Background: Catheter-associated urinary tract infections (CAUTIs) are among the most prevalent healthcare-associated infections (HAIs) globally, contributing to increased morbidity, prolonged hospital stays, and increased healthcare costs. Interventions that support prompt removal of the urinary catheter are evidence-based actions to effectively reduce CAUTI rates.1Objective: At the National Hospital of Tropical Disease (NHTD), catheter removal interventions in the intensive care unit (ICU) were implemented using quality improvement (QI) methodology to reduce CAUTI incidence and urinary catheter device utilization. Methods: Training was performed for ICU clinical staff with knowledge checks before and after the program. A bedside visual reminder of CAUTI risk and checklist to assess catheter need were implemented. Weekly compliance of provided visual reminders and checklists were measured using a simple audit tool. Device utilization ratios (DURs, ratios of device days to patient days), and CAUTI incidence rates (per 1,000 device days) were collected at baseline (July–September 2018) and quarterly thereafter until June 2019. Statistical significance was determined by an independent t test. Results: In the first quarter (October–December 2018), the CAUTI incidence rate decreased from 8.9 to 1.3 per 1,000 device days (P = .036). The ICU staff trained in CAUTI prevention, mean knowledge scores before and after training increased from 68% to 87%. The DUR decreased slightly from 0.59 to 0.55 after the first-quarter training then steadily increased in the following quarter (0.60; January–March 2019) and after the intervention (0.54; April–June 2019). CAUTI incidence rates also increased but were still lower than at baseline: 4.8 and 6.3 per 1,000 days of device use. Compliance of reminders was 51% during the first quarter, increased slightly in the second quarter 62%, then decreased to 40% during the last quarter. The nurses’ adherence to the daily checklist remained stable (>75%). Conclusions: This CAUTI prevention project was the first use of quality improvement methodology to implement change at NHTD. A trend decrease in CAUTI was observed, though a greater decrease occurred at the beginning of the intervention. Limited compliance of daily reminders is likely reflected in no statistically significant decrease in DUR. Possibly, this quality improvement project raised awareness among clinicians to improve general CAUTI prevention practices in the ICU without decreasing DUR. Given limited compliance with reminder and checklists, the intervention will be revised during the next PDSA cycle to improve adherence.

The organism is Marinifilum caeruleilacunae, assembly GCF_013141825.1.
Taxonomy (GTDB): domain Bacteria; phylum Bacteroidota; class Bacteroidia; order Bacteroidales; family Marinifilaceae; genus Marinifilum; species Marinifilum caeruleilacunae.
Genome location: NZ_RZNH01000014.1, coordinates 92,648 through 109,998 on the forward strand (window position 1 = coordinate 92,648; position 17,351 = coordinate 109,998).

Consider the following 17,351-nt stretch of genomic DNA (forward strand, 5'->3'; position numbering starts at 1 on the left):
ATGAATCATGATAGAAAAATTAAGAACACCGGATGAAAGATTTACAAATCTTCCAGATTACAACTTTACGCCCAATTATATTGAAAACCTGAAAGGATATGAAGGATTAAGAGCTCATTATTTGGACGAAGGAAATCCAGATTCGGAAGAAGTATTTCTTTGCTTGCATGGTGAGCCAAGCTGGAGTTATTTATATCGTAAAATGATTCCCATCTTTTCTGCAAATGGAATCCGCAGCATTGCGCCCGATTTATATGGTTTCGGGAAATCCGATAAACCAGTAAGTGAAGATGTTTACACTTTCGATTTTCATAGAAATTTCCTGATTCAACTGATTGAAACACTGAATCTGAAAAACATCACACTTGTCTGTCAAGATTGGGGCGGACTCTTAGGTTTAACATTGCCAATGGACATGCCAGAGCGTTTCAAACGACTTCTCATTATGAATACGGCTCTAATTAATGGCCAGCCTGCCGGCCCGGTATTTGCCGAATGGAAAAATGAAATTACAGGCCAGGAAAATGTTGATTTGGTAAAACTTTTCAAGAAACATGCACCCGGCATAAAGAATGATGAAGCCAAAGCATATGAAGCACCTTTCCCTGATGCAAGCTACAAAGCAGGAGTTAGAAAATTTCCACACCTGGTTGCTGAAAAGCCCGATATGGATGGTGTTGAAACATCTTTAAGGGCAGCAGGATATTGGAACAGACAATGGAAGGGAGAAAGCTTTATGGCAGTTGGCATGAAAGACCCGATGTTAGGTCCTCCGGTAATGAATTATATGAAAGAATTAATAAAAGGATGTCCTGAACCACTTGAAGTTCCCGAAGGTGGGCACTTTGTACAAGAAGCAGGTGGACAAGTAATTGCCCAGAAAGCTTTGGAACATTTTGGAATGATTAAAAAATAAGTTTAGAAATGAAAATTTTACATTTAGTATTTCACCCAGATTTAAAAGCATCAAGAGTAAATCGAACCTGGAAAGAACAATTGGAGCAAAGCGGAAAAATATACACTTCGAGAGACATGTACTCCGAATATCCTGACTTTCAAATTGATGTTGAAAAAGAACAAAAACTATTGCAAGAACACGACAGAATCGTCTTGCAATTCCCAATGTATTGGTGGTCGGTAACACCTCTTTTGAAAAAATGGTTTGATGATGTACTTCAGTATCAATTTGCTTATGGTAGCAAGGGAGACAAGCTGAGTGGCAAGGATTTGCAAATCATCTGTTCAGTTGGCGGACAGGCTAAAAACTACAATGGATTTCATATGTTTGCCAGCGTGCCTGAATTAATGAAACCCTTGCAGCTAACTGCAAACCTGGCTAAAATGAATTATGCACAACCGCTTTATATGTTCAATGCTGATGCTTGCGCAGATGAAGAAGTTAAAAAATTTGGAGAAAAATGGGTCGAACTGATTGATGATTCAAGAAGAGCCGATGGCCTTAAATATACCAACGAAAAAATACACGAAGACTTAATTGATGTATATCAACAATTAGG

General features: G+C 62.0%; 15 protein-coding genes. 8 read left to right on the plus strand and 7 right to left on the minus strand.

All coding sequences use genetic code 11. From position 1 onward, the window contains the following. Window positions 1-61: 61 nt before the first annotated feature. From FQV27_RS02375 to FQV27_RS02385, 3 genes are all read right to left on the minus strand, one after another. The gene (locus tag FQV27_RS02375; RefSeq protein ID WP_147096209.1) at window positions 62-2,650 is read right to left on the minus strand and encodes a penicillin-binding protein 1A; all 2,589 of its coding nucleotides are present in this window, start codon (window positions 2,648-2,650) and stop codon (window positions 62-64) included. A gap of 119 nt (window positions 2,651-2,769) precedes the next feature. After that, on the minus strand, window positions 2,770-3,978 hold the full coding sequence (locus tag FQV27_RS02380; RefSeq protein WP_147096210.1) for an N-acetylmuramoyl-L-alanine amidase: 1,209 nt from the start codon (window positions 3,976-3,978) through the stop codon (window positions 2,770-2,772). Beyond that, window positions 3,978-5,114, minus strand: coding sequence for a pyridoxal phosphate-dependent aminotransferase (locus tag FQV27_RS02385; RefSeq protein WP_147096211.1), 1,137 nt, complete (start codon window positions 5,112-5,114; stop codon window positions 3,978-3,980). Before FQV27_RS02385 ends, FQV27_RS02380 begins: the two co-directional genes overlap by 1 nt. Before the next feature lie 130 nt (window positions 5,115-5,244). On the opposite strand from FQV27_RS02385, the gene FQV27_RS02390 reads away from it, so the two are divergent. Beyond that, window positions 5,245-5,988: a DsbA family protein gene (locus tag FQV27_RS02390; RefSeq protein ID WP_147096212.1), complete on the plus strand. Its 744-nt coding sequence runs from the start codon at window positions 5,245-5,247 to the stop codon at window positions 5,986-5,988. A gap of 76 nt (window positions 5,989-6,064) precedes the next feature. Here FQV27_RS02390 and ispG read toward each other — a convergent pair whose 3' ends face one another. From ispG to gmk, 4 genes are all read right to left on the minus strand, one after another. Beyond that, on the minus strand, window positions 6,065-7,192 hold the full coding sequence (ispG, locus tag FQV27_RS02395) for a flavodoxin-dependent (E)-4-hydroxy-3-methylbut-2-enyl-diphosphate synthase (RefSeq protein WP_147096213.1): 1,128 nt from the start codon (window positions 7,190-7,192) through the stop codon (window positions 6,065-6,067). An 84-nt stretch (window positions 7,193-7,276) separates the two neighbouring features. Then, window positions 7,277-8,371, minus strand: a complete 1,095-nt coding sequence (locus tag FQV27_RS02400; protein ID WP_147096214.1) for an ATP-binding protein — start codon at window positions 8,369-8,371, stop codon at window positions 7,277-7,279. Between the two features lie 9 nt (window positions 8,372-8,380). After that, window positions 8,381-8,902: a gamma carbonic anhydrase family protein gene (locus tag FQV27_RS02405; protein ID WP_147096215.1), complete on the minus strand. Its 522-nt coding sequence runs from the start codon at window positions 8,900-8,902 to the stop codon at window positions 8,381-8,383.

1Meddings J, Rogers MA, Krein SL, Fakih MG, Olmsted RN, Saint S. Reducing unnecessary urinary catheter use and other strategies to prevent catheter-associated urinary tract infection: an integrative review. BMJ Qual Saf 2014;23:277–289.